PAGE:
Cooper’s Old Time Pit BBQ
604 W. Young Street, Llano TX 78643
1125 N. Loop 337, New Braunfels TX 78130
Cooper’s in Llano, about 70 miles northwest of Austin, is well-known in the Texas Hill Country and a personal favorite of former President George W. Bush. Everything here is rustic, informal, and family style.
You order by going up to the gigantic barbecue pit and pointing out which of the large slabs of meat you want. You are handed a large slab of barbecue on a tray. You can get it with or without sauce; we recommend with. The sauce here is a clear, vinegar and mustard mix, rather than the thick, spicy BBQ sauce at most other places.
Next, you go to the cutting station, where the meats are sliced into more manageable pieces, wrapped in wax paper, and bar coded. You pick up your sides and dessert, choosing from cole slaw, corn on the cob, potato salad, chips, and cobbler. Then you take it all and go to checkout.
Seating is at long picnic tables, where you sit together with other people in a large, crowded communal dining room. On the table are salt, pepper, mustard, complimentary bread, paper towels.
You get your own beverage and utensils, and unlimited beans from pots, and more sauce if you want.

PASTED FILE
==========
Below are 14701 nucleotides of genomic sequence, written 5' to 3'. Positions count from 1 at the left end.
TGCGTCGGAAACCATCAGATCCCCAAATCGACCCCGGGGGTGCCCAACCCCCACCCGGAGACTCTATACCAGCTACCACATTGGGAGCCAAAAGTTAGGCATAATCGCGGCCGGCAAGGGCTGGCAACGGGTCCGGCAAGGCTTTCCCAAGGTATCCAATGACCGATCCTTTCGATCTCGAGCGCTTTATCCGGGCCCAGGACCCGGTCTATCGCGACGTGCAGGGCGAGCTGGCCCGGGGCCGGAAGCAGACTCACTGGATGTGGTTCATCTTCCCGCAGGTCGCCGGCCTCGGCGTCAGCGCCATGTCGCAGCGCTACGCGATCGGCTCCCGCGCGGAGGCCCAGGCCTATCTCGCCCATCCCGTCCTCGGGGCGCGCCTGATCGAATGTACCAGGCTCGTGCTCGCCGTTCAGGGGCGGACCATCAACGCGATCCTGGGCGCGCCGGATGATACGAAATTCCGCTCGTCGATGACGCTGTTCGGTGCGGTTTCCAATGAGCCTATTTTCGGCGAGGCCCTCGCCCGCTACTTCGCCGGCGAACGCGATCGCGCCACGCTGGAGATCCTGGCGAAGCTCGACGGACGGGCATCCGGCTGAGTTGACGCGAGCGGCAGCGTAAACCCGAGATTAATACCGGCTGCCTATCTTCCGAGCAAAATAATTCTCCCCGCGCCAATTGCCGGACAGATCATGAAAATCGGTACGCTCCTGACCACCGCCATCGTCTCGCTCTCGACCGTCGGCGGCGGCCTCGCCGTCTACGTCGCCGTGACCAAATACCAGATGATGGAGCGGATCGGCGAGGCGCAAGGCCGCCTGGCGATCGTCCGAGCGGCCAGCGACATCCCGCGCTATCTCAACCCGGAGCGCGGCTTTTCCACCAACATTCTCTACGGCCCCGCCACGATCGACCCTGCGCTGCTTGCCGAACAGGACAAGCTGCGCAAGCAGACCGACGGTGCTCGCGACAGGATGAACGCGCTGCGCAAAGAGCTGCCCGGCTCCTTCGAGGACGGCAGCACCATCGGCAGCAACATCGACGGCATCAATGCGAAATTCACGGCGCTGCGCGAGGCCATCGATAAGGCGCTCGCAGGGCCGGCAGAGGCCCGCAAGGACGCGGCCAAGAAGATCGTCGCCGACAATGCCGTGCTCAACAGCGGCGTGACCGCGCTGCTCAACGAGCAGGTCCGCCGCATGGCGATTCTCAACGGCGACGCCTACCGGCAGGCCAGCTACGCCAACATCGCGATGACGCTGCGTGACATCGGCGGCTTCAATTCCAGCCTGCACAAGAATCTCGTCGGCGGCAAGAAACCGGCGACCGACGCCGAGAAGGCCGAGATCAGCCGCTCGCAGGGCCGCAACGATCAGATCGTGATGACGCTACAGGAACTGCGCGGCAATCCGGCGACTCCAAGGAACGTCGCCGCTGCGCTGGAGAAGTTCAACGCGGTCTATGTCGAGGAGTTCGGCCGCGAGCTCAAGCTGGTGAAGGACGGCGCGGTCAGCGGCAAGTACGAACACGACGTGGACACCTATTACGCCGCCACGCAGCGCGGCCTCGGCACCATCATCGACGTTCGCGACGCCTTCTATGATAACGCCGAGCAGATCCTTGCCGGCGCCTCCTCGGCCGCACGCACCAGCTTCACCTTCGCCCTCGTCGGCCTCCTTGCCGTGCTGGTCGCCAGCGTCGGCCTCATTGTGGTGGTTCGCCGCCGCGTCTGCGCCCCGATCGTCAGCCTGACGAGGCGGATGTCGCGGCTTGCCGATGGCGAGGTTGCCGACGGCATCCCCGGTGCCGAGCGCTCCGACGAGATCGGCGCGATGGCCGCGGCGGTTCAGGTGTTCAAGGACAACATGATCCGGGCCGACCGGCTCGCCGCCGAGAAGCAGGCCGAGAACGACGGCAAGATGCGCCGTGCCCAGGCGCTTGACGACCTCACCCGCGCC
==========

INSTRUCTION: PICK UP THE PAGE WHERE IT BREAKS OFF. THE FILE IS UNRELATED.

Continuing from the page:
Most people spend $30 per person here, though some get up to $50 or even more, depending on how many meats and sides you picked up (there are takeout bags available).
The lines do get long; it’s best to arrive in mid-afternoon to avoid the worst of the crowds.
Cooper’s recently opened a location just south of Austin in New Braunfels. It’s a copy of the original Llano location.
The Salt Lick
18300 FM 1826, Driftwood TX 78619
3350 E. Palm Valley Blvd, Round Rock TX 78665
The Salt Lick in Driftwood, Texas is a nationally famous Austin icon and has been featured on the Food Network and the Travel Channel.
Started in 1967, it has expanded over the years with space to accomodate weddings and corporate functions. Texas Governor Rick Perry has held parties for supporters at the Salt Lick.
The Salt Lick staff smokes their meat slowly over a wood fired open pit that you pass by as you go in. The meat is tender and slathered with tangy barbecue sauce.
You can order individual plates or go family style with beef, pork ribs, and sausage, along with sides of potato salad, cole slaw, beans, and bread. The Salt Lick is BYOB, and many customers tote coolers of beer into the restaurant.
On weekends the wait can be one to two hours for seating; many people sit outside on the large grounds while waiting. On weekends there is often live music. Note that the Driftwood location is cash only; no credit cards.
They also opened a second location in Round Rock, next to the Dell Diamond. This location does take credit cards and has a bar, banquet facilities, and a stone patio.